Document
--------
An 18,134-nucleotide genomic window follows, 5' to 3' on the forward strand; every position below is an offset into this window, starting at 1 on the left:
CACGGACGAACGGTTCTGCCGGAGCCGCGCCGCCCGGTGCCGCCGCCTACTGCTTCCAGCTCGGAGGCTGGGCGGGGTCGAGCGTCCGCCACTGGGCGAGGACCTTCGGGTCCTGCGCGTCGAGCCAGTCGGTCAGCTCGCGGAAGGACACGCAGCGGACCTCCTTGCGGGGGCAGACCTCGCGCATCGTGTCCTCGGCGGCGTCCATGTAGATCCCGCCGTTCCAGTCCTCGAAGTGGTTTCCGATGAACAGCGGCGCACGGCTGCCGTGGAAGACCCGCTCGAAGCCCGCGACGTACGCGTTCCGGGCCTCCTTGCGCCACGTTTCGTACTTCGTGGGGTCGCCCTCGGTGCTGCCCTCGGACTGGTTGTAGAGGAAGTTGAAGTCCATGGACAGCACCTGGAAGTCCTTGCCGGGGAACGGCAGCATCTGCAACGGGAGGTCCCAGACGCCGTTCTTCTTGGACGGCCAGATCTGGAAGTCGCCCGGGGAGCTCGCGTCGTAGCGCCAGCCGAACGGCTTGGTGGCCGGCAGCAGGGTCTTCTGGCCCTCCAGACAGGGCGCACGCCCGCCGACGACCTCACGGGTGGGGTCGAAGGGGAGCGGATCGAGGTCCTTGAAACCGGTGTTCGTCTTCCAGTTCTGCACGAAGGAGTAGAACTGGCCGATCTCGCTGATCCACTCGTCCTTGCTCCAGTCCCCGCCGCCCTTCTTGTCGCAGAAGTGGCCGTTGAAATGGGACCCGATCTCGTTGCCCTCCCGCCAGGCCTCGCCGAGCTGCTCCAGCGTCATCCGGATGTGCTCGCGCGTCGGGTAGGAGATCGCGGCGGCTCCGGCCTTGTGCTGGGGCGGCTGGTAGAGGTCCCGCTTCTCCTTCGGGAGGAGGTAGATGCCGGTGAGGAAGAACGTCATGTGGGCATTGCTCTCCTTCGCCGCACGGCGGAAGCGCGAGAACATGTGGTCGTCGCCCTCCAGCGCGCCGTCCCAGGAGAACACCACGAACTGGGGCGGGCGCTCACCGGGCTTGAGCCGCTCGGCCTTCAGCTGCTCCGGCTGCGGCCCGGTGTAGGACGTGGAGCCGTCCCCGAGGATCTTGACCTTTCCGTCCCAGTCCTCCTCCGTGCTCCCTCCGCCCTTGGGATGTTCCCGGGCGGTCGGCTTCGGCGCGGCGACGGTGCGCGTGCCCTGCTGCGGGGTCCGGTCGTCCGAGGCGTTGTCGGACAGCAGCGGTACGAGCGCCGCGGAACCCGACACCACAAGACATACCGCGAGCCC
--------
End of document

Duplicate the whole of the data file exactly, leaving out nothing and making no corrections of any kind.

An 18,134-nucleotide genomic window follows, 5' to 3' on the forward strand; every position below is an offset into this window, starting at 1 on the left:
CACGGACGAACGGTTCTGCCGGAGCCGCGCCGCCCGGTGCCGCCGCCTACTGCTTCCAGCTCGGAGGCTGGGCGGGGTCGAGCGTCCGCCACTGGGCGAGGACCTTCGGGTCCTGCGCGTCGAGCCAGTCGGTCAGCTCGCGGAAGGACACGCAGCGGACCTCCTTGCGGGGGCAGACCTCGCGCATCGTGTCCTCGGCGGCGTCCATGTAGATCCCGCCGTTCCAGTCCTCGAAGTGGTTTCCGATGAACAGCGGCGCACGGCTGCCGTGGAAGACCCGCTCGAAGCCCGCGACGTACGCGTTCCGGGCCTCCTTGCGCCACGTTTCGTACTTCGTGGGGTCGCCCTCGGTGCTGCCCTCGGACTGGTTGTAGAGGAAGTTGAAGTCCATGGACAGCACCTGGAAGTCCTTGCCGGGGAACGGCAGCATCTGCAACGGGAGGTCCCAGACGCCGTTCTTCTTGGACGGCCAGATCTGGAAGTCGCCCGGGGAGCTCGCGTCGTAGCGCCAGCCGAACGGCTTGGTGGCCGGCAGCAGGGTCTTCTGGCCCTCCAGACAGGGCGCACGCCCGCCGACGACCTCACGGGTGGGGTCGAAGGGGAGCGGATCGAGGTCCTTGAAACCGGTGTTCGTCTTCCAGTTCTGCACGAAGGAGTAGAACTGGCCGATCTCGCTGATCCACTCGTCCTTGCTCCAGTCCCCGCCGCCCTTCTTGTCGCAGAAGTGGCCGTTGAAATGGGACCCGATCTCGTTGCCCTCCCGCCAGGCCTCGCCGAGCTGCTCCAGCGTCATCCGGATGTGCTCGCGCGTCGGGTAGGAGATCGCGGCGGCTCCGGCCTTGTGCTGGGGCGGCTGGTAGAGGTCCCGCTTCTCCTTCGGGAGGAGGTAGATGCCGGTGAGGAAGAACGTCATGTGGGCATTGCTCTCCTTCGCCGCACGGCGGAAGCGCGAGAACATGTGGTCGTCGCCCTCCAGCGCGCCGTCCCAGGAGAACACCACGAACTGGGGCGGGCGCTCACCGGGCTTGAGCCGCTCGGCCTTCAGCTGCTCCGGCTGCGGCCCGGTGTAGGACGTGGAGCCGTCCCCGAGGATCTTGACCTTTCCGTCCCAGTCCTCCTCCGTGCTCCCTCCGCCCTTGGGATGTTCCCGGGCGGTCGGCTTCGGCGCGGCGACGGTGCGCGTGCCCTGCTGCGGGGTCCGGTCGTCCGAGGCGTTGTCGGACAGCAGCGGTACGAGCGCCGCGGAACCCGACACCACAAGACATACCGCGAGCCC